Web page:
The second issue of The Sunday Paper is dedicated to the Makers out there.

The makers who are curious seekers in foreign lands, who are risk-takers, creatives, adventurers and artisans, with stories of places, found objects and often unexpected plans. Makers whose work is deeply linked to a culture and a land.

So, without further ado, meet our tastemakers for The Sunday Paper: Makers Issue.



Laila Gohar is the food designer creating unique culinary experiences using food as her artistic medium, and international culture and design as her canvas.

Brought up in Egypt by a family passionate about food and the convivial spirit it inspires, her kitchen is filled with an eclectic mix of kitchenware and bowls of dried figs, lemons and limes cover the work surfaces.

Her vibrantly coloured New York apartment filled with paintings, photography and ceramics were a hint at a life spent travelling, and before long it became clear that we had found in her a person whose Sunday memories played a central role in her creative output.

It is no wonder she began her career as founder of Sunday Supper, the former catering company created through a love of spontaneous dinner parties. Laila also confesses that she rarely has a plan, and her spontaneous attitude towards work and life has us dying to know what she will get up to next.



The Kennedy’s home is an unconventional space in Lower Clapton where they greeted us at the door, with Huxley the Great Dane in tow.

With rusty pink walls of bare plaster, the house is kept to the essentials: a plant-filled corner with a mix of wooden toys for their one-year-old daughter Clover, a big bed for Huxley, a redwood table handcrafted by James and his father, decorated with a little bunch of ranunculus.

Florence and James Kennedy are makers by choice. After leaving their previous, more conventional jobs, they chose to go full time doing what they are most passionate about: flowers and bikes.

Together they founded Petalon, a flower delivery service bringing bouquets to your door on bikes designed and constructed by James. As they showed us around their home and sunny roof garden we discussed weekend plans, outdoor adventures, flower shows, and the literary festivals.



On the outskirts of Marrakech can be found the atelier of former New York fashion photographer, Randall Bachner.

A few years ago Randall escaped the Big Apple in search of a slower lifestyle, and that is what he found in Marrakech, where he founded his clothing brand Marrakshi Life, with comfort and craftsmanship in mind.

With an appreciation for traditional Moroccan weaving practices, and a desire to use this craft to take the country’s sartorial history a step forward, the skilled and smiling weavers of the Marrakshi Life studio spend their days using ancient techniques to create comfortable clothing with an urban twist.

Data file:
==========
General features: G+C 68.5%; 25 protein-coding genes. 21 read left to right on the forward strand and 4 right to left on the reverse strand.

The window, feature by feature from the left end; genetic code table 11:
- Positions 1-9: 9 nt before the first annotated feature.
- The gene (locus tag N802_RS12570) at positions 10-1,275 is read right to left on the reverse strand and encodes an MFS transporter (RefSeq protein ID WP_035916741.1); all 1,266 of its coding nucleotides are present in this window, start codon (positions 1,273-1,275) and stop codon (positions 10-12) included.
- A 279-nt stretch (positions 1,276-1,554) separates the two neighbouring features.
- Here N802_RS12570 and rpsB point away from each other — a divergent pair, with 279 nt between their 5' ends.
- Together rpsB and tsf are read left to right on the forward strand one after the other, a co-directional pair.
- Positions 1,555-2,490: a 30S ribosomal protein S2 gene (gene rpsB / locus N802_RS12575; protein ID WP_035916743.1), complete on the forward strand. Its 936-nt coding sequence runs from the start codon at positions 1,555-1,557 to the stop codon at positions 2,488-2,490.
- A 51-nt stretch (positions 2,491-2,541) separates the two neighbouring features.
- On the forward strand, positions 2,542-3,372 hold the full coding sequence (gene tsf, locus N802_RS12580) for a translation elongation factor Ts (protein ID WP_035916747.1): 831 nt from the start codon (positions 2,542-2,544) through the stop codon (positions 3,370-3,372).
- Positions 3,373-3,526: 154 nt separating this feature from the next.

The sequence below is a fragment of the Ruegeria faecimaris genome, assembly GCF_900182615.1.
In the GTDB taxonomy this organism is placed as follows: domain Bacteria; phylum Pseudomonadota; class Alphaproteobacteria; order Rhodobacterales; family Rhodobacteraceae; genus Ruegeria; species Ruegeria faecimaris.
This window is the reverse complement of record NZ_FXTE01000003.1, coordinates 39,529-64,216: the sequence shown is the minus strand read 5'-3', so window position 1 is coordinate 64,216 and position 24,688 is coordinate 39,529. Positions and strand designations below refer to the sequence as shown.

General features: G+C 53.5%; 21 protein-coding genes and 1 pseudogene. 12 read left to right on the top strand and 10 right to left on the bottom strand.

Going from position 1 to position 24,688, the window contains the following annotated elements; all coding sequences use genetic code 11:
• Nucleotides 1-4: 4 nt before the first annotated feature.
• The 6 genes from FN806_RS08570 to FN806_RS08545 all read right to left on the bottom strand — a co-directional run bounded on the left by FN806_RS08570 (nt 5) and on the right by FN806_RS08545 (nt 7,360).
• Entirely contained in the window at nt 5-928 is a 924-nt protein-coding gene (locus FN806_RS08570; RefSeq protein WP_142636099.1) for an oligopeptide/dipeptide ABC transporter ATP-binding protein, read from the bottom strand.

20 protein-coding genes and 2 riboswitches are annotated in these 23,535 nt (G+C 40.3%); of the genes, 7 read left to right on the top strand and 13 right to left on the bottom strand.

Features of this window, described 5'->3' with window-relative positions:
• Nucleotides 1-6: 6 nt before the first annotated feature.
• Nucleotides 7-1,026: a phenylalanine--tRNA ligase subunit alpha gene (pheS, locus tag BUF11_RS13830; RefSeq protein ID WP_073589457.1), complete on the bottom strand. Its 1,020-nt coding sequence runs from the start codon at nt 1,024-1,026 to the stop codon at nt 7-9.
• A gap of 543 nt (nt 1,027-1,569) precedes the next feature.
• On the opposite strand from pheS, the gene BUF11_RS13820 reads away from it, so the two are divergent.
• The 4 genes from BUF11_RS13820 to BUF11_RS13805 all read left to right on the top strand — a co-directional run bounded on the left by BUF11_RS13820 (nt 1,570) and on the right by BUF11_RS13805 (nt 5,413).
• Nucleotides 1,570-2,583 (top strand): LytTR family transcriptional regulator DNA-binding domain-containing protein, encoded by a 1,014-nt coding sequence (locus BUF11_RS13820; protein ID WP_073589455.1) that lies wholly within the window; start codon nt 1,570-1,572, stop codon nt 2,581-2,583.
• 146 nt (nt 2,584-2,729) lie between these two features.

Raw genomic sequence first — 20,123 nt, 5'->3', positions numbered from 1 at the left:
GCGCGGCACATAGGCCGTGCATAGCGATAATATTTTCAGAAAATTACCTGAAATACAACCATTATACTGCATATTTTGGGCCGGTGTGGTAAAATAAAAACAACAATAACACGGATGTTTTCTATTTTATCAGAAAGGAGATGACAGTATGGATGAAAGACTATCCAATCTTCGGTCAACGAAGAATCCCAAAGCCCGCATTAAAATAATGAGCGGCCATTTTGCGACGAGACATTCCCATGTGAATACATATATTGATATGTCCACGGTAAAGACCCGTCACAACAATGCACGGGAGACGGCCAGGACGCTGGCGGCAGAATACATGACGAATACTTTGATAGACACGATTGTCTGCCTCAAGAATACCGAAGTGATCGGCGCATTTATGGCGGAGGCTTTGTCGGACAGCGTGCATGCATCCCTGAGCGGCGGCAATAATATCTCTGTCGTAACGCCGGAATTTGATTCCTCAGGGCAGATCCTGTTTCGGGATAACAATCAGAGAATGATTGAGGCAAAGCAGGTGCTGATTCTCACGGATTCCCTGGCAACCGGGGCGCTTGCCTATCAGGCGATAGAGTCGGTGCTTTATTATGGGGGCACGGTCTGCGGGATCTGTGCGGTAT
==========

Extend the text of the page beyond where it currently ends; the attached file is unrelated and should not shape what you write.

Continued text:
The communal atmosphere and family feel make it clear that collaboration is at the centre of Marrakshi Life. We chatted with Randall about what he gets up to on his Marrakshi Sundays, the difference between life in Africa and in New York, and about his collaboration with Desmond & Dempsey. 



In an artist’s studio-cum-family home off a sunny courtyard in Chelsea, we met with Leah de Wavrin and her beautiful baby, Thelma.

Surrounded by floor-to-ceiling bookshelves and family photographs, we chatted to Leah about her Sunday rituals and go-to spots, as well as her company, Thelma & Leah.

T&L is the nappy-cover brand using ethically sourced fabrics and artisanally designed prints inspired by the family’s travels.

Having just moved back to London after spending time in France, Spain and India, Leah had stories of the lessons learnt from a nomadic lifestyle, as well as how important it is for us to leave a positive imprint on our planet while teaching our children to do the same.

In the theme of this issue, we also touched on her use of artisans in the making of her products, and the joy it brings her to see the pride of a maker with their finished handmade item. 

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On the island of Ibiza, through a garden of citrus trees and vines of every type of jasmine, we made our way to the secluded home and studio of Argentinian artist, Grillo Demo.

Grillo first arrived on Ibiza in the late 70’s and it is here that he has stayed through the ups and downs of the following decades, enraptured by the natural beauty of the island’s landscape, and the kindness of its locals.

We spoke in the shade of his colourful patio filled with artwork and listened to his stories as he showed us around the cabinet of curiosities that is his home. He shared with us his passions for painting and gardening, which he marries in his work through his signature symbol of the falling jasmine.

He also told tales of evenings spent with dear old friends, how he lives in a perpetual Sunday state of mind and he inspired us to see beauty in all that surrounds us...